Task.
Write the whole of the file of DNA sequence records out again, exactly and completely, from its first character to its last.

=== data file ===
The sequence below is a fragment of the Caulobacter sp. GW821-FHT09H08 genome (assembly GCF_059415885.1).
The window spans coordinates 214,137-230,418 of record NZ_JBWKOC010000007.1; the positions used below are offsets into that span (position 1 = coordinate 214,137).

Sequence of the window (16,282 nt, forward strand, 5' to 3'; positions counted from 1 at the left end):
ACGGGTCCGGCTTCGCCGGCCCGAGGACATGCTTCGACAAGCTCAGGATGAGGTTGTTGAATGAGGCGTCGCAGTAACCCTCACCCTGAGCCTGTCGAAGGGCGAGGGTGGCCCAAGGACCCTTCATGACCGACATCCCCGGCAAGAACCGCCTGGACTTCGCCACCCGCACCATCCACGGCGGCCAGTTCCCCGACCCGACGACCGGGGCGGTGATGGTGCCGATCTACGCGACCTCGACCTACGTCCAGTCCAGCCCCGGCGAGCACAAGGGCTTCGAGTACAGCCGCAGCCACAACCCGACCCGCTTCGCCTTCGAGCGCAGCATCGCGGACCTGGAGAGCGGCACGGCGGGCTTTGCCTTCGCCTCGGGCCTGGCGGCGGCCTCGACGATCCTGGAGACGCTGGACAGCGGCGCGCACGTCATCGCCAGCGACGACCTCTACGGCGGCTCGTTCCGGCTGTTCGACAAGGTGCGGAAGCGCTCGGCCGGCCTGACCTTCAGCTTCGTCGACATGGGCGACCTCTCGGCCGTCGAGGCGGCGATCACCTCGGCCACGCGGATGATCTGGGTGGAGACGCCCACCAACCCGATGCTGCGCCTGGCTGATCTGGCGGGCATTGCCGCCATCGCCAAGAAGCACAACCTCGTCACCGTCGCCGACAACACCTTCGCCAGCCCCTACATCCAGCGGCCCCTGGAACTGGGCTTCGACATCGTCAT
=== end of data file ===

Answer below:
The sequence below is a fragment of the Caulobacter sp. GW821-FHT09H08 genome (assembly GCF_059415885.1).
The window spans coordinates 214,137-230,418 of record NZ_JBWKOC010000007.1; the positions used below are offsets into that span (position 1 = coordinate 214,137).

Sequence of the window (16,282 nt, forward strand, 5' to 3'; positions counted from 1 at the left end):
ACGGGTCCGGCTTCGCCGGCCCGAGGACATGCTTCGACAAGCTCAGGATGAGGTTGTTGAATGAGGCGTCGCAGTAACCCTCACCCTGAGCCTGTCGAAGGGCGAGGGTGGCCCAAGGACCCTTCATGACCGACATCCCCGGCAAGAACCGCCTGGACTTCGCCACCCGCACCATCCACGGCGGCCAGTTCCCCGACCCGACGACCGGGGCGGTGATGGTGCCGATCTACGCGACCTCGACCTACGTCCAGTCCAGCCCCGGCGAGCACAAGGGCTTCGAGTACAGCCGCAGCCACAACCCGACCCGCTTCGCCTTCGAGCGCAGCATCGCGGACCTGGAGAGCGGCACGGCGGGCTTTGCCTTCGCCTCGGGCCTGGCGGCGGCCTCGACGATCCTGGAGACGCTGGACAGCGGCGCGCACGTCATCGCCAGCGACGACCTCTACGGCGGCTCGTTCCGGCTGTTCGACAAGGTGCGGAAGCGCTCGGCCGGCCTGACCTTCAGCTTCGTCGACATGGGCGACCTCTCGGCCGTCGAGGCGGCGATCACCTCGGCCACGCGGATGATCTGGGTGGAGACGCCCACCAACCCGATGCTGCGCCTGGCTGATCTGGCGGGCATTGCCGCCATCGCCAAGAAGCACAACCTCGTCACCGTCGCCGACAACACCTTCGCCAGCCCCTACATCCAGCGGCCCCTGGAACTGGGCTTCGACATCGTCAT